The anti-inflammatory drug celecoxib may be a useful additional treatment for people with breast cancer, Dutch researchers report at the IMPAKT Breast Cancer Conference in Brussels.
The results of a randomized trial in 45 patients with primary invasive breast cancer showed that the drug –which is currently used to treat arthritis and other painful conditions– clearly induced an anti-tumor response at the molecular level.
“This is exciting because it means that a medication already used to treat other diseases may be efficient in the adjuvant treatment of breast cancer as well,” said lead researcher Juergen Veeck, from Maastricht University Medical Centre in The Netherlands.
Celecoxib is a member of a class of drugs known as selective COX-2 inhibitors. These drugs directly target COX-2, an enzyme responsible for inflammation and pain.
“We were pleased that the results from our clinical trial largely confirmed the existing data from several pre-clinical studies by showing that COX-2 inhibition leads to changes in cell proliferation, apoptosis, and extracellular matrix biology in primary breast cancer tissues,” Dr Veeck said.
His group studied patients who were scheduled to have surgery to remove their cancer. Prior to surgery, patients were randomly assigned to receive either 400 mg celecoxib twice daily for two to three weeks, or control treatment, which was either an inactive placebo or no treatment.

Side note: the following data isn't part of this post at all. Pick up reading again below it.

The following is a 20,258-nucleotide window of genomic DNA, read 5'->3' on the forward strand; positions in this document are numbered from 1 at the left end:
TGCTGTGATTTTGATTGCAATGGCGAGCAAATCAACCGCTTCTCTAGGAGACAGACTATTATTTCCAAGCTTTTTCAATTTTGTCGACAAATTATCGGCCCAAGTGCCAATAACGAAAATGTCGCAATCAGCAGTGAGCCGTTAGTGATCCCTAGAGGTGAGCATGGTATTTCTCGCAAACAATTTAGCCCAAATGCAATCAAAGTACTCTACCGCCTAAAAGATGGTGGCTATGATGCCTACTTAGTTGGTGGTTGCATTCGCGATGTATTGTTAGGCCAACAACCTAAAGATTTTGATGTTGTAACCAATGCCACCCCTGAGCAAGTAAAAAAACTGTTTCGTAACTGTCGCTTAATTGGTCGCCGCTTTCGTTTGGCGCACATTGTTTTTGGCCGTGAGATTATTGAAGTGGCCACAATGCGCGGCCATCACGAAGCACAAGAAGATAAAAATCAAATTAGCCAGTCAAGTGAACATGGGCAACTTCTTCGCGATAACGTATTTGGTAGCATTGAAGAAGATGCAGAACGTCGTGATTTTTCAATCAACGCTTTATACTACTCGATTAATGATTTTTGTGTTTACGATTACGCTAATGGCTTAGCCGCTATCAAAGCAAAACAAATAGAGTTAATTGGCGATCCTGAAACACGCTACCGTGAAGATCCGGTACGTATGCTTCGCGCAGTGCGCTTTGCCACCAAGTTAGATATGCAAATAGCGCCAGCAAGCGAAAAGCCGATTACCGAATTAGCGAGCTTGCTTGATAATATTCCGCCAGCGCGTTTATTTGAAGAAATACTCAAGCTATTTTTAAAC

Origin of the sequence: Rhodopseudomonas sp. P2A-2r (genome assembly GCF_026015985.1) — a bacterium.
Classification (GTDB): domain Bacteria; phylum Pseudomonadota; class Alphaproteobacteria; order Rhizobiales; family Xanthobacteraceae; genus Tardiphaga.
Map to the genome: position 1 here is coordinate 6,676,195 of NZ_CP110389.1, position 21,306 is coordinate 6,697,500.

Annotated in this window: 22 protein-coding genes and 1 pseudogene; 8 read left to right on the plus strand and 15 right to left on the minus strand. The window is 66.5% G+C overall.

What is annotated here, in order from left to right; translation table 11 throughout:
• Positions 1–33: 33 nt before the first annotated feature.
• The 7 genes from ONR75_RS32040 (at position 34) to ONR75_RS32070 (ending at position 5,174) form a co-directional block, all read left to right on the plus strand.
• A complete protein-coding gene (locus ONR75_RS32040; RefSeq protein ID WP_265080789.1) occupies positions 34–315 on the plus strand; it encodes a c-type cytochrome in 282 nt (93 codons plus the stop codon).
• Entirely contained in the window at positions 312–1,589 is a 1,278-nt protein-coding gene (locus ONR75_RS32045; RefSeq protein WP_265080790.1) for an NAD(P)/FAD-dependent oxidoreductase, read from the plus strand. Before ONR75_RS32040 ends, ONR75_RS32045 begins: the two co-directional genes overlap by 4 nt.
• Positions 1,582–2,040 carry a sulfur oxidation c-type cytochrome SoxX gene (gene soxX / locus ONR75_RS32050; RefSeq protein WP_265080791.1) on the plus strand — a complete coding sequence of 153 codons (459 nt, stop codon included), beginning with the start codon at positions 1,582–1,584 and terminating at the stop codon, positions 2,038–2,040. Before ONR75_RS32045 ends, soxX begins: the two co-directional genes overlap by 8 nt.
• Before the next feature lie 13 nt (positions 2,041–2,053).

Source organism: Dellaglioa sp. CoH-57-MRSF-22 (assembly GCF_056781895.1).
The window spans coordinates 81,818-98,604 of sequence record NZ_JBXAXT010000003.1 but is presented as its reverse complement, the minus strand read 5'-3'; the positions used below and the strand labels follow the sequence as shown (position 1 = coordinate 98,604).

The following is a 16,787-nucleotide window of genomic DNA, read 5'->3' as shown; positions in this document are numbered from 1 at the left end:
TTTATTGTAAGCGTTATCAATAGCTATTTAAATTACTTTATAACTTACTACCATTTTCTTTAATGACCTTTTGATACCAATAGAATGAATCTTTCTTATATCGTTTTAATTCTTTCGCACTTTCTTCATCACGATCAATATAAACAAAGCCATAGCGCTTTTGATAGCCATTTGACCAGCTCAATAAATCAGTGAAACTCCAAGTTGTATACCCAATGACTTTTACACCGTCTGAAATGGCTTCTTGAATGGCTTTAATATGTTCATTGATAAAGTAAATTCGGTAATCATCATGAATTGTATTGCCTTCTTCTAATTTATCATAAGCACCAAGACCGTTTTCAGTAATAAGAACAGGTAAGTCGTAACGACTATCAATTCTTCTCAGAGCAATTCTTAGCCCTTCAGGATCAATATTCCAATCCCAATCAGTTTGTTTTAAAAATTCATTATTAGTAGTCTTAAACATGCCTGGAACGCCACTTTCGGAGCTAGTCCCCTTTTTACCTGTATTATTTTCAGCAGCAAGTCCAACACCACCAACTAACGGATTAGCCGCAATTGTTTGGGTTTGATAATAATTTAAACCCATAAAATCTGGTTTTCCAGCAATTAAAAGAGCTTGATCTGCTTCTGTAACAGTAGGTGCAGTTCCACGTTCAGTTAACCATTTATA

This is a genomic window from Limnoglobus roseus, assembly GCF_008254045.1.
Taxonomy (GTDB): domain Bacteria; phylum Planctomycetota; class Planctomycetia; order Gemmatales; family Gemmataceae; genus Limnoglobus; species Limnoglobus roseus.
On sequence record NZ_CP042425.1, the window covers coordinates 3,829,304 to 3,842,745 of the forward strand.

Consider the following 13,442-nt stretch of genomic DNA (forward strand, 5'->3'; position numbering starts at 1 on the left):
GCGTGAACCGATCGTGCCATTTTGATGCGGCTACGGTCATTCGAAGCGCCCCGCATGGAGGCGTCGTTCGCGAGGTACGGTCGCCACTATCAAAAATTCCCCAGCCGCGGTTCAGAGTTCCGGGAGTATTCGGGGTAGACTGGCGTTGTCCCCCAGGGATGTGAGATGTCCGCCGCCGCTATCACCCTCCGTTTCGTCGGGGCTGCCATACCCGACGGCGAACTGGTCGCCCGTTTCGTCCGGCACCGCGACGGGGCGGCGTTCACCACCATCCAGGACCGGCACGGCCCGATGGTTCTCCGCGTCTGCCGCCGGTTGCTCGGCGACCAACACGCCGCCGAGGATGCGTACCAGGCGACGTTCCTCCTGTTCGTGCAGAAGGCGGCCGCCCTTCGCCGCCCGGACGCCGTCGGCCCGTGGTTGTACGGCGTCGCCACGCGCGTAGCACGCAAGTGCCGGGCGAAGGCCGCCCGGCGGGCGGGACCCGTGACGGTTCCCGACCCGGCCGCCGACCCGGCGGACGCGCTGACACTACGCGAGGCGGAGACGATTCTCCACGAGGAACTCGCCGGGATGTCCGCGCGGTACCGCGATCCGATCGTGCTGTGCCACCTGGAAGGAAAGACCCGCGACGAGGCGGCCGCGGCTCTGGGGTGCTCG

The researchers analyzed the expression of particular genes in samples from the tumors before and after treatment. Other tests were performed to determine changes in proliferation and apoptosis (programmed cell death).
After treatment 1,109 genes were significantly up-regulated and 556 genes were significantly down-regulated in celecoxib-treated breast cancer tissues when compared to control treatment, they found.
Genes involved in cell proliferation, cell cycle, apoptosis, extracellular matrix biology and inflammatory immune responses were particularly affected.
“Even short-term treatment with celecoxib sets up transcriptional programs supporting anti-tumor activity in primary breast cancer tissues,” the researchers say.
The treatment period in this preliminary study was not long enough to see a significant change of tumor size or histological grade, Dr Veeck and colleagues note. “For now we can only speculate that a longer treatment with celecoxib would have resulted in measurable tumor shrinkage as well.”
“Celecoxib and other ‘coxib’ drugs are generating some excitement as future breast cancer therapy since they are a well-established medication for other diseases, with relatively low toxicity and high safety profiles,” Dr Veeck said.
“Until now, most clinical results suggested coxibs may be useful for cancer prevention. However, our study provides evidence that they may also be efficient as cancer treatments, at least in breast cancer.”
Because there are close links between COX-2 expression and Her2 status and aromatase levels in breast cancer, the Dutch group suggests that researchers should now investigate coxibs in combination with trastuzumab or aromatase inhibitors.
Commenting on the study, which he was not involved in, Dr Stephen Johnston, from the Royal Marsden NHS Foundation Trust and Institute of Cancer Research, noted that this small randomized clinical trial looked at changes in gene expression after short-term exposure to celecoxib, and anti-inflammatory drug that has been thought to have anti-cancer properties.
“The research used biopsies before and after 2 weeks of exposure to the drug or placebo to show the various genes that were altered by the drug, although these did not alter the way the cancer cells grew. Therefore, this can be a useful model in which to test exactly what a drug does in human breast cancer tissue in-vivo.”